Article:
“Caliban’s Mirror”: The 2022 Wilde and Joyce Symposium will be held May 5-7, 2022, at Trinity College Dublin’s Long Room Hub.
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The 2022 Wilde and Joyce Symposium
May 5-7, 2022
Update 25/11/21: In order to accommodate the volume of submissions, we have extended the conference to a third day, Saturday May 7, 2022. Follow us on Twitter for more updates.
Update 02/02/22: Our Eventbrite registration page is now live! Make sure to register for the event using the link below. The symposium will have a limited capacity of 50 due to COVID-19 safety protocols and restrictions.
Fun Fact: Trinity College Dublin is Oscar Wilde’s alma mater. He attended with a royal scholarship to read classics from 1871 to 1874. Wilde was an outstanding Trinner, having come first in his class in first year, winning a scholarship by competitive examination in his second year and, in his finals, won the Berkeley Gold Medal in Greek, one of the University’s highest academic awards. The Oscar Wilde Centre, which houses the M.Phil. in Irish Writing and the M.Phil. in Creative Writing at Trinity, was built out of the Westland Row House where Wilde was born.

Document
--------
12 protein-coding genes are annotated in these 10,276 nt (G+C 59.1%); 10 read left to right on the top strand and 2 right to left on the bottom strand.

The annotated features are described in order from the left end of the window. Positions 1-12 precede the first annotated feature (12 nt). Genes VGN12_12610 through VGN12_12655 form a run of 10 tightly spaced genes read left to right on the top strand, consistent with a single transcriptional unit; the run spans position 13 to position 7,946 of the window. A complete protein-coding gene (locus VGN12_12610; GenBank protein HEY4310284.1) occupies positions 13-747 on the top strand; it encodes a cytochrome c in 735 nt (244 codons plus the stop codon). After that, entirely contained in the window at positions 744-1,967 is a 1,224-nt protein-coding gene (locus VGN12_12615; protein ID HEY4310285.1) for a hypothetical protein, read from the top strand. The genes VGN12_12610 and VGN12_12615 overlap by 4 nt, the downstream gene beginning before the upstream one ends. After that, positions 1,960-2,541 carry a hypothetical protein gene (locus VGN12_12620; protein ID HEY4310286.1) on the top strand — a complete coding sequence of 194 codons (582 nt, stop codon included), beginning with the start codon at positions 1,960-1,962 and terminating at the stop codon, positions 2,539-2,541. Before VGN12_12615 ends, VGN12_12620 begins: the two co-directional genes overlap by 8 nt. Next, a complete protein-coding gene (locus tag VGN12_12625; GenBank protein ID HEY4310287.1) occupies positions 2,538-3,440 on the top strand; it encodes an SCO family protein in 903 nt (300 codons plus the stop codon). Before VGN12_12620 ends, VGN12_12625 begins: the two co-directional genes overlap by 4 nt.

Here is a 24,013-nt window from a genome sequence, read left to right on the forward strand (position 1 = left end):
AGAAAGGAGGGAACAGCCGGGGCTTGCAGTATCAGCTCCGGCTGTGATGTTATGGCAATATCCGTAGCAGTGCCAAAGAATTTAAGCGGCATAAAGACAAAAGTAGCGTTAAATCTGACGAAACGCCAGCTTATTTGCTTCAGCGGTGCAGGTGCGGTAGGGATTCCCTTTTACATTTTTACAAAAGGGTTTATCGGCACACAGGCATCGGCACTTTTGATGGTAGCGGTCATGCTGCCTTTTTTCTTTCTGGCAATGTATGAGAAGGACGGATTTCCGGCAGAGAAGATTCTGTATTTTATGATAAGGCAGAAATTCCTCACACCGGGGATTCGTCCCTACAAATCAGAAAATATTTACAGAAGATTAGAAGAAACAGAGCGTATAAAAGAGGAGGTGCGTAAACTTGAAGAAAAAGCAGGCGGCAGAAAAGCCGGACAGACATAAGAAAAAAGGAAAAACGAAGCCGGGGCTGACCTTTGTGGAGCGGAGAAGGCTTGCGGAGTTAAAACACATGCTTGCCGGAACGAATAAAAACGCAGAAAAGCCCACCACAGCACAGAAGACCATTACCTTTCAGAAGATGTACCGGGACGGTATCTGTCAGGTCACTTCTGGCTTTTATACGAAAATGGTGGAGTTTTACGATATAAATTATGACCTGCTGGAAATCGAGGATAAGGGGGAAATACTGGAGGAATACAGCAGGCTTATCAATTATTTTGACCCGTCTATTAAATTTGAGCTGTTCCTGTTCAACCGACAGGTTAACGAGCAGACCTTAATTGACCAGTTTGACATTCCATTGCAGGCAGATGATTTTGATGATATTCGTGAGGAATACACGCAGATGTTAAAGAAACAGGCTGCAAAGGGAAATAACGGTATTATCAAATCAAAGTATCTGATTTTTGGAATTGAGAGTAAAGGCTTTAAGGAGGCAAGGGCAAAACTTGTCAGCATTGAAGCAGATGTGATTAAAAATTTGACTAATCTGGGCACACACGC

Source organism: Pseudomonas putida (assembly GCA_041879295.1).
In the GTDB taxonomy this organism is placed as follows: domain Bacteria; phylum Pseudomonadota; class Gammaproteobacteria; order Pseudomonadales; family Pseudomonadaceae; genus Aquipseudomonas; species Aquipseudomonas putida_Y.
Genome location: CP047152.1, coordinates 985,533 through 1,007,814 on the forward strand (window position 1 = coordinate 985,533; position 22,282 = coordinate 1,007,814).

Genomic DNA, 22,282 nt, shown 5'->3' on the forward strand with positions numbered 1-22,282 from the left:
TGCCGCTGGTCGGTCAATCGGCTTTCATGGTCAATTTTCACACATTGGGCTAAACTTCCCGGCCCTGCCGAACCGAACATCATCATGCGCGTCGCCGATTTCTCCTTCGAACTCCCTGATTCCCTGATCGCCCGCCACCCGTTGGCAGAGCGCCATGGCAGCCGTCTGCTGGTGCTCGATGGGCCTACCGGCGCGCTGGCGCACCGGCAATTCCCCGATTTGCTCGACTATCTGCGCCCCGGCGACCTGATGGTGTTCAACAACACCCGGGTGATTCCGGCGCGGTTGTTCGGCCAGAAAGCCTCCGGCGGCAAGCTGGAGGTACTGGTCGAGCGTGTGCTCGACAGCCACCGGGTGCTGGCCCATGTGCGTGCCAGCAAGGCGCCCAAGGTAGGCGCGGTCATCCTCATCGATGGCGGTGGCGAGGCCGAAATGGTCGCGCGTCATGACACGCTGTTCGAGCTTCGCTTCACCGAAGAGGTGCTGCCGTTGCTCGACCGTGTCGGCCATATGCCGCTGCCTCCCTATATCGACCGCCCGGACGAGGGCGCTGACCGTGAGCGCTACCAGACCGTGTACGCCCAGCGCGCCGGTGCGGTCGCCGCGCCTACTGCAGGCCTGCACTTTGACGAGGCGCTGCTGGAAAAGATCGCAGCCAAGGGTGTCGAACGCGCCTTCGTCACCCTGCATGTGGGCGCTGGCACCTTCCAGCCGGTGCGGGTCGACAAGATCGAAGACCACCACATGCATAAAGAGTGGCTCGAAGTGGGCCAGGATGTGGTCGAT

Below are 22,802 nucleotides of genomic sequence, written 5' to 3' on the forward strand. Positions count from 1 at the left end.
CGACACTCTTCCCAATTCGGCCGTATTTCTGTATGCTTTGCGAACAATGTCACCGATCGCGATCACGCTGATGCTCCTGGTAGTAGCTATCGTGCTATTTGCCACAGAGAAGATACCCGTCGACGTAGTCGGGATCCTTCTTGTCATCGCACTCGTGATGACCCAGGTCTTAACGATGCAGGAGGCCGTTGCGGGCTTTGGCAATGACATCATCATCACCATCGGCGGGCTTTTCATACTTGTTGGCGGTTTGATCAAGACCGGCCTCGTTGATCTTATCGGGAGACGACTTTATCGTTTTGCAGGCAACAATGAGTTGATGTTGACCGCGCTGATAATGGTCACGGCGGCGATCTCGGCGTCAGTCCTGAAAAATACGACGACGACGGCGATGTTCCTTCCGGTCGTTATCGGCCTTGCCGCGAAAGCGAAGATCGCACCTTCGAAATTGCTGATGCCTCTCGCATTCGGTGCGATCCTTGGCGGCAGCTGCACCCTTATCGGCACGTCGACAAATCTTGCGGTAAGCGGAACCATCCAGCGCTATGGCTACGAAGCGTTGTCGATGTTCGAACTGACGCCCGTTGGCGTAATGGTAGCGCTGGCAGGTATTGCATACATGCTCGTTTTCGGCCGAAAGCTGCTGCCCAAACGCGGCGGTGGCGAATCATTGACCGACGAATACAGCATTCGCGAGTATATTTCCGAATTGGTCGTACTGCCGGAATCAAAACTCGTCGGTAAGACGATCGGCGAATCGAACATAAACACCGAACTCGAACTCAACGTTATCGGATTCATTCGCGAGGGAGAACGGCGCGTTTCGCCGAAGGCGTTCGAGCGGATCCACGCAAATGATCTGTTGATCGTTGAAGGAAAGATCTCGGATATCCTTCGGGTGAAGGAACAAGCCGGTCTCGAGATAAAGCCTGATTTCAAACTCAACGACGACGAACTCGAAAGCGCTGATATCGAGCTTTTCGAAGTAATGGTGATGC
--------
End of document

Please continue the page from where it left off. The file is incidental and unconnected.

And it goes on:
Despite common misconception, James Joyce never attended Trinity College. Instead, he was a student at University College Dublin from 1898 to 1902. Even major news outlets and Trinity’s own social media team frequently get it wrong, including his name among their famous literary alumni such as Wilde, Beckett, Stoker, and Swift. Joyce, who was schooled beyond his means, would not have had the resources to attend Trinity. Very few Catholics attended the Protestant university around this time, though the reasons were often more means-based than creed, which was less of a barrier to entry than it became after Joyce’s time.
In the “Circe” episode of Ulysses, Leopold Bloom mistakenly identifies Stephen Dedalus as a Trinity student, lumping him in with his friends who are “Trinity medicals” while trying to convince the brothel madam not to call for the police when he breaks a lamp. Stephen, being Joyce’s alter ego in Portrait and Ulysses, faces the same fate as Joyce: art imitating life, or life imitating art?
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